There's a feeling among wantrepreneurs that they need to reach the widest audience possible. They don't have the knowledge to do anything particularly interesting, so they're led to the latest trend (web 2.0) and its business model. The problem with web 2.0 and advertising is that it's a low-margin business, so not surprisingly, there haven't been many IPOs, except notably, Google. Low margin, broad appeal: that's the Google way.
The problem is they're missing whole markets and over-saturating one. Web 2.0 isn't producing Microsofts, Apples, or Ciscos (or even Broadcoms, LSI Logics, or Seagates). That's not to say there aren't startups doing innovative things in limited markets, but the majority are so focused on one segment that they're missing better opportunities.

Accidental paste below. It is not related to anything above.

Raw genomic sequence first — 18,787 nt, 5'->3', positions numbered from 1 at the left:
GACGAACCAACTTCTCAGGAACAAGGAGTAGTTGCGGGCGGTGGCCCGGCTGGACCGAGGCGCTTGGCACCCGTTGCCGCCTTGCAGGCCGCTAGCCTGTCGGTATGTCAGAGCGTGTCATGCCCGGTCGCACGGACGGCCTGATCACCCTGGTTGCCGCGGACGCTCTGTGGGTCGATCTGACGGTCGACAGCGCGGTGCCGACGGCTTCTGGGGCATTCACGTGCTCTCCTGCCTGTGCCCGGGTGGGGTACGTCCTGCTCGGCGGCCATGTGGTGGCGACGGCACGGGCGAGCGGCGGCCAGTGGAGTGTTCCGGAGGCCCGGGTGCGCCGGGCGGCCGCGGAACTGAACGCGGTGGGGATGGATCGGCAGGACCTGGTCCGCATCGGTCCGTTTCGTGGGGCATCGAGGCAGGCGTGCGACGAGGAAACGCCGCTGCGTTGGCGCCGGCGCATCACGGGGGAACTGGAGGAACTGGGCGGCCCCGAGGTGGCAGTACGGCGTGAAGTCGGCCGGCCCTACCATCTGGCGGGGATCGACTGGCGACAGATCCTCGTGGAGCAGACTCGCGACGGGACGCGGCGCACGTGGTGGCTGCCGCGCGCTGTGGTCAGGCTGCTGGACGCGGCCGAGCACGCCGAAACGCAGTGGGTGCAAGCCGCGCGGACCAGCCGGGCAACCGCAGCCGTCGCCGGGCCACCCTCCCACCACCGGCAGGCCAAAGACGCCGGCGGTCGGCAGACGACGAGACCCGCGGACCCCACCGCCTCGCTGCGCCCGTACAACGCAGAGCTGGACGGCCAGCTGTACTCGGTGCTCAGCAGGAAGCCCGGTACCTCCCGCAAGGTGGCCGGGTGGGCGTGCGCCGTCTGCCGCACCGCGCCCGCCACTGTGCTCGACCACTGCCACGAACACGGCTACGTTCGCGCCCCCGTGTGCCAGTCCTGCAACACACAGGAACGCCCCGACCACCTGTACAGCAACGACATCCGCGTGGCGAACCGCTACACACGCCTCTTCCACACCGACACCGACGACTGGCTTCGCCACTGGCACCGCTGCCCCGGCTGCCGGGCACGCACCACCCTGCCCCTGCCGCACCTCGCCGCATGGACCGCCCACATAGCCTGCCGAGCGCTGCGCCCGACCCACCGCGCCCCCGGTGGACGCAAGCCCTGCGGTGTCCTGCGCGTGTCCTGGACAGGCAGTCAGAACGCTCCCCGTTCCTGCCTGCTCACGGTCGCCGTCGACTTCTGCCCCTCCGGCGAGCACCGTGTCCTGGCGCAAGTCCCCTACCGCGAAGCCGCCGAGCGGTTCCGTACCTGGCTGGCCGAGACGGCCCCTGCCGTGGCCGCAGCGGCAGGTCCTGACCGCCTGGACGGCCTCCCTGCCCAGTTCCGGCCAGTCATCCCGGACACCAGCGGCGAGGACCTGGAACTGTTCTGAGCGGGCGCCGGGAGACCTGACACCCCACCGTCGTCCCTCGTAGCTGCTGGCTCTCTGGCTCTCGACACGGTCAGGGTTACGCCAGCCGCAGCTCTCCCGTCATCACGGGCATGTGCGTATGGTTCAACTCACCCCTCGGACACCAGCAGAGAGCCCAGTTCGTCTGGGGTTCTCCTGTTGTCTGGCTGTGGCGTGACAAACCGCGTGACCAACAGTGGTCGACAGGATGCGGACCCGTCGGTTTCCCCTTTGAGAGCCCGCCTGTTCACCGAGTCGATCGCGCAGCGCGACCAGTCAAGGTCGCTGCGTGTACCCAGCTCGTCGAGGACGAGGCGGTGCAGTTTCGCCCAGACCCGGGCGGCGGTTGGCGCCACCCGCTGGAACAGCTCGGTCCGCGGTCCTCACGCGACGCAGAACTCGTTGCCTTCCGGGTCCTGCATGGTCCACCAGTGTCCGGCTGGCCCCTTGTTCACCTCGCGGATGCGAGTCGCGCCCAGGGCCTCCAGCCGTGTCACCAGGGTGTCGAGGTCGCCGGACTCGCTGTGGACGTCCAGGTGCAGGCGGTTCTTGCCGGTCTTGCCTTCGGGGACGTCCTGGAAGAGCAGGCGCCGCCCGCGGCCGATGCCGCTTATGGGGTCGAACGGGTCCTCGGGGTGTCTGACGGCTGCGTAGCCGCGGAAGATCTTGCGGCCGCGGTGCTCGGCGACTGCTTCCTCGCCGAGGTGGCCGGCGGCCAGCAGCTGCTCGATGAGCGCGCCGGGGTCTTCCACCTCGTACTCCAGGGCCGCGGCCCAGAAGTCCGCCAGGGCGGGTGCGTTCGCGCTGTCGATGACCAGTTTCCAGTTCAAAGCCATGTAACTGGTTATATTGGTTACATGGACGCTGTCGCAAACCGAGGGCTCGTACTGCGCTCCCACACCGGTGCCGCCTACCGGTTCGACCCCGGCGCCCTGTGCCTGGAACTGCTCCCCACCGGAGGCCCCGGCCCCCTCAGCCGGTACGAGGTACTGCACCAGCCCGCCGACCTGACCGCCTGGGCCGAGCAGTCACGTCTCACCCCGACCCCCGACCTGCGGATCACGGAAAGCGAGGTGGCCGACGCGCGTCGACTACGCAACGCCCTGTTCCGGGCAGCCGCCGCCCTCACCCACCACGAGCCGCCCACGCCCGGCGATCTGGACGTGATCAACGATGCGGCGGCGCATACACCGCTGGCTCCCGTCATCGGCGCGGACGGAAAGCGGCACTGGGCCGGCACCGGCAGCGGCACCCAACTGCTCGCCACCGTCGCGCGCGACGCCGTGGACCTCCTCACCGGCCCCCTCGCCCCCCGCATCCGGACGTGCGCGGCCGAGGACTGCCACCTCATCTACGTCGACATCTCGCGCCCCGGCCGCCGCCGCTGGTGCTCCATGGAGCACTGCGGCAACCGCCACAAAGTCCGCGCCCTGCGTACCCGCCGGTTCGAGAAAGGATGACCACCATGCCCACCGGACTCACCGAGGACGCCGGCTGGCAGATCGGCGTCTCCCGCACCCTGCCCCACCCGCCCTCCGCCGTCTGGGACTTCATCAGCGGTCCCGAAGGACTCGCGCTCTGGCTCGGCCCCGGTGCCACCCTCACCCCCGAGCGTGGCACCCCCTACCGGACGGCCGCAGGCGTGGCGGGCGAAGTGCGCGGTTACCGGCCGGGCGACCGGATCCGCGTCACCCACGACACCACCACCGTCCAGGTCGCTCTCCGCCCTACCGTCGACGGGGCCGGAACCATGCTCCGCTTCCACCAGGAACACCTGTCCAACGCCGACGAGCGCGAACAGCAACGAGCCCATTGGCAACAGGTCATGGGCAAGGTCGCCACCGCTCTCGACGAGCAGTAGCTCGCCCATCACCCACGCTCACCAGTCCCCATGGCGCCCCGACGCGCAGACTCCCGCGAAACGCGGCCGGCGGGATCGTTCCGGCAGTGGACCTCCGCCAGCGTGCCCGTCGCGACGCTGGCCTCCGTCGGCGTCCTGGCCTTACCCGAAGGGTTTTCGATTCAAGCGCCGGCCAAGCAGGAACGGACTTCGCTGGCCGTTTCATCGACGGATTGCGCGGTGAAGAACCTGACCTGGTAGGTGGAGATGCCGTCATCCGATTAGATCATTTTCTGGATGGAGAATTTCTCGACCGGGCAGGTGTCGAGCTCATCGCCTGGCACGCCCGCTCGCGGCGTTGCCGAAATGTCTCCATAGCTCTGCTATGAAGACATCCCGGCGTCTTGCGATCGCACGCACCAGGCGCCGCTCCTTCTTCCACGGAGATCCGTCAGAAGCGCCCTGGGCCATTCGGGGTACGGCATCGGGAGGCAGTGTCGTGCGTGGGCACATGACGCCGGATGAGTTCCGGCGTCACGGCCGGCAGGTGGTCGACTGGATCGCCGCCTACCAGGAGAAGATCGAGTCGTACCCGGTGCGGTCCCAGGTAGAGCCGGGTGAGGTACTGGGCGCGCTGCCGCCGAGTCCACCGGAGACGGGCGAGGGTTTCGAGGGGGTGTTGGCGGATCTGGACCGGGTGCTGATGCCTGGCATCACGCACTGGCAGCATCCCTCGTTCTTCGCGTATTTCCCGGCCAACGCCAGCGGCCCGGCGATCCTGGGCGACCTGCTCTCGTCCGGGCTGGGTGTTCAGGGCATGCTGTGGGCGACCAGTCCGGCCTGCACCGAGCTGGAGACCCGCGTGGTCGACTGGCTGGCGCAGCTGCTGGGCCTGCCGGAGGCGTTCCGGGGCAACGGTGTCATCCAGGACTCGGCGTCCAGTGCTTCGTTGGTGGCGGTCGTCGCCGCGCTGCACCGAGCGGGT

A coworker told me that the money isn't in the company doing something cool, technically, it's in the company with good sales applying technology to problems outside of Silicon Valley. If broad appeal and the internet was the recipe for profit, how did WebVan fail?